The purpose of this article is to provide readers with the necessary tools to understand and critically appraise reports of economic evaluations alongside clinical trials. In addition, the article and suggested references should serve as a starting point for those interested in applying this methodology to assess the cost-effectiveness of current programs or interventions.
Terminology and Definitions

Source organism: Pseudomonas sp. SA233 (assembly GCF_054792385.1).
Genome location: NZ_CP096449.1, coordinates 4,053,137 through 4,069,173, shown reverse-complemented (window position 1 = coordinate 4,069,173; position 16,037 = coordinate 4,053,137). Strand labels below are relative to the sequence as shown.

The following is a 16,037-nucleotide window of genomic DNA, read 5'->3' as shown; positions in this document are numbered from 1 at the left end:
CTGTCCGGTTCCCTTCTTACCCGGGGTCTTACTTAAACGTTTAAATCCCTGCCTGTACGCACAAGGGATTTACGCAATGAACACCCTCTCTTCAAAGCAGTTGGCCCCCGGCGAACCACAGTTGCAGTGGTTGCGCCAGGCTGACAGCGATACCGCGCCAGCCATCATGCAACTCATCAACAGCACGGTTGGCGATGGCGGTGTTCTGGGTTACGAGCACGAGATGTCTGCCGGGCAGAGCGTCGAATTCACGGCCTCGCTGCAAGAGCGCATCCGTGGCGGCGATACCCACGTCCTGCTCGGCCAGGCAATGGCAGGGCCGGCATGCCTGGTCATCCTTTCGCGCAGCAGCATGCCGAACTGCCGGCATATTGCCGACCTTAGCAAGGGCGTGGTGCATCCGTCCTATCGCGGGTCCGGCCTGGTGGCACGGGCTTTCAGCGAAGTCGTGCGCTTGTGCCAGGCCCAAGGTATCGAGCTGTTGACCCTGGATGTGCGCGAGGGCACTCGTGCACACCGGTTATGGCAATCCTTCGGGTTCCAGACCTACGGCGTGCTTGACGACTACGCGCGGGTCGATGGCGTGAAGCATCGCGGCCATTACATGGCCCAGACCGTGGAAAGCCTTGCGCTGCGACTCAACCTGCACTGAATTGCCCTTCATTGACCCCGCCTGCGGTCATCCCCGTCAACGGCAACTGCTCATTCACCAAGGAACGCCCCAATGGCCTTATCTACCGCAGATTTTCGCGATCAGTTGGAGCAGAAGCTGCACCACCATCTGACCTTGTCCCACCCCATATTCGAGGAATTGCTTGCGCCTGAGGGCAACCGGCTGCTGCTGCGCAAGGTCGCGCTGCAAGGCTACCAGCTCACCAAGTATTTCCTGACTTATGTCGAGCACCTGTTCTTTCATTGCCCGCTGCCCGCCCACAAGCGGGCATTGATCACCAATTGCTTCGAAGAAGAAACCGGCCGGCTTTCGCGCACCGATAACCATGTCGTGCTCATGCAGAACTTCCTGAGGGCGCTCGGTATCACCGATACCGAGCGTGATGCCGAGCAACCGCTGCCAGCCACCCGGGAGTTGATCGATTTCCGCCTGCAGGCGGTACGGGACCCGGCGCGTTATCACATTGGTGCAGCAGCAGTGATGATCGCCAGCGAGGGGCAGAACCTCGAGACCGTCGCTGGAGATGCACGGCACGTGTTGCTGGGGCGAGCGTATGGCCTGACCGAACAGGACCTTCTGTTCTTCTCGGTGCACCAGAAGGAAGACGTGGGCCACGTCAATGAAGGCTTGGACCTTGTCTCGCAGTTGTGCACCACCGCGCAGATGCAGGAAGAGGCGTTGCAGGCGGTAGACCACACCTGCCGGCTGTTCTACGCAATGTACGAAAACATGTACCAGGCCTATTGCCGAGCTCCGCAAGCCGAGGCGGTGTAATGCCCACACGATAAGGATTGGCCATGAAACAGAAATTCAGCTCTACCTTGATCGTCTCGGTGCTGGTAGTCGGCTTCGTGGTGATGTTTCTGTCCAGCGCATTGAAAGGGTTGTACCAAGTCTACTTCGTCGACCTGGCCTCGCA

“Economic evaluation” refers to health technology assessments that incorporate measurement of both the costs and consequences of the interventions being compared. Several varieties of economic evaluation are described in Table 1with hypothetical examples from neonatology. These studies differ from each other not in how they handle costs, but rather in how they express the effectiveness of the intervention. The most common type of economic evaluation performed alongside RCTs is a cost-effectiveness analysis (CEA), in which effectiveness is expressed as a change in a clinical outcome such as the change in bronchopulmonary dysplasia, mortality, or neurodevelopmental outcome. Cost-utility analysis (CUA) is a specific type of CEA in which clinical outcomes are weighted according to individuals' preferences, or “utilities,” and are then converted to quality-adjusted life years (QALYs) or disability-adjusted life years. Cost of illness, cost analyses, and cost minimization studies measure only costs without consideration of effectiveness and, therefore, are considered only “partial” economic evaluations.